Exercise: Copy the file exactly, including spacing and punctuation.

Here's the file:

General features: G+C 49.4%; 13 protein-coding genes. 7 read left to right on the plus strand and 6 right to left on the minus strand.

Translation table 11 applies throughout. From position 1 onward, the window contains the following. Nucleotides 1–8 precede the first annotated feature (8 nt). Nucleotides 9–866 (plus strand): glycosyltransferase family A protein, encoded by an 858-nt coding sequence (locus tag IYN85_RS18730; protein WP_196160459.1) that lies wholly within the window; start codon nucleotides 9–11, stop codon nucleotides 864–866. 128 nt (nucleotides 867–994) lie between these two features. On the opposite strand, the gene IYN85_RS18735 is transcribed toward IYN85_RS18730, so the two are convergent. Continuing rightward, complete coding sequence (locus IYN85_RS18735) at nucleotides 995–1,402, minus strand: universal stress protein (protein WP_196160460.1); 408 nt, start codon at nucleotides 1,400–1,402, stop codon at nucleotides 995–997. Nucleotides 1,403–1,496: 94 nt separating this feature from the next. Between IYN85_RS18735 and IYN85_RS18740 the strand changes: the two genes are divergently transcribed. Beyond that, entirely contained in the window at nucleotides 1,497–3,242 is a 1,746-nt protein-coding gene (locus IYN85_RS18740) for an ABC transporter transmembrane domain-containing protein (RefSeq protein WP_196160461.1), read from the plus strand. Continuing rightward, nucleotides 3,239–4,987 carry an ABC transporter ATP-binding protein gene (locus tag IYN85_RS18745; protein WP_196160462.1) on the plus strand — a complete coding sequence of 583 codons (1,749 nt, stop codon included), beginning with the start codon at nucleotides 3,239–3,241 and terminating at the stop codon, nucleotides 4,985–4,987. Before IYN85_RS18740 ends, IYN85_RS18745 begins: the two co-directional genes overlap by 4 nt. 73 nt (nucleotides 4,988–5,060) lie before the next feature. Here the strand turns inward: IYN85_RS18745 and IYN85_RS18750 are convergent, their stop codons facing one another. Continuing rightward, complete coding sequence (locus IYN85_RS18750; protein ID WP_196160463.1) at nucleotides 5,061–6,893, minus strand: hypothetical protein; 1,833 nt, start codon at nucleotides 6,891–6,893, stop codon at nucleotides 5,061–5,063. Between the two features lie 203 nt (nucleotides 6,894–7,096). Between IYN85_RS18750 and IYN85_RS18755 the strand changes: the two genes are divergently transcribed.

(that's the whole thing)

General features: G+C 49.4%; 13 protein-coding genes. 7 read left to right on the plus strand and 6 right to left on the minus strand.

Translation table 11 applies throughout. From position 1 onward, the window contains the following. Nucleotides 1–8 precede the first annotated feature (8 nt). Nucleotides 9–866 (plus strand): glycosyltransferase family A protein, encoded by an 858-nt coding sequence (locus tag IYN85_RS18730; protein WP_196160459.1) that lies wholly within the window; start codon nucleotides 9–11, stop codon nucleotides 864–866. 128 nt (nucleotides 867–994) lie between these two features. On the opposite strand, the gene IYN85_RS18735 is transcribed toward IYN85_RS18730, so the two are convergent. Continuing rightward, complete coding sequence (locus IYN85_RS18735) at nucleotides 995–1,402, minus strand: universal stress protein (protein WP_196160460.1); 408 nt, start codon at nucleotides 1,400–1,402, stop codon at nucleotides 995–997. Nucleotides 1,403–1,496: 94 nt separating this feature from the next. Between IYN85_RS18735 and IYN85_RS18740 the strand changes: the two genes are divergently transcribed. Beyond that, entirely contained in the window at nucleotides 1,497–3,242 is a 1,746-nt protein-coding gene (locus IYN85_RS18740) for an ABC transporter transmembrane domain-containing protein (RefSeq protein WP_196160461.1), read from the plus strand. Continuing rightward, nucleotides 3,239–4,987 carry an ABC transporter ATP-binding protein gene (locus tag IYN85_RS18745; protein WP_196160462.1) on the plus strand — a complete coding sequence of 583 codons (1,749 nt, stop codon included), beginning with the start codon at nucleotides 3,239–3,241 and terminating at the stop codon, nucleotides 4,985–4,987. Before IYN85_RS18740 ends, IYN85_RS18745 begins: the two co-directional genes overlap by 4 nt. 73 nt (nucleotides 4,988–5,060) lie before the next feature. Here the strand turns inward: IYN85_RS18745 and IYN85_RS18750 are convergent, their stop codons facing one another. Continuing rightward, complete coding sequence (locus IYN85_RS18750; protein ID WP_196160463.1) at nucleotides 5,061–6,893, minus strand: hypothetical protein; 1,833 nt, start codon at nucleotides 6,891–6,893, stop codon at nucleotides 5,061–5,063. Between the two features lie 203 nt (nucleotides 6,894–7,096). Between IYN85_RS18750 and IYN85_RS18755 the strand changes: the two genes are divergently transcribed.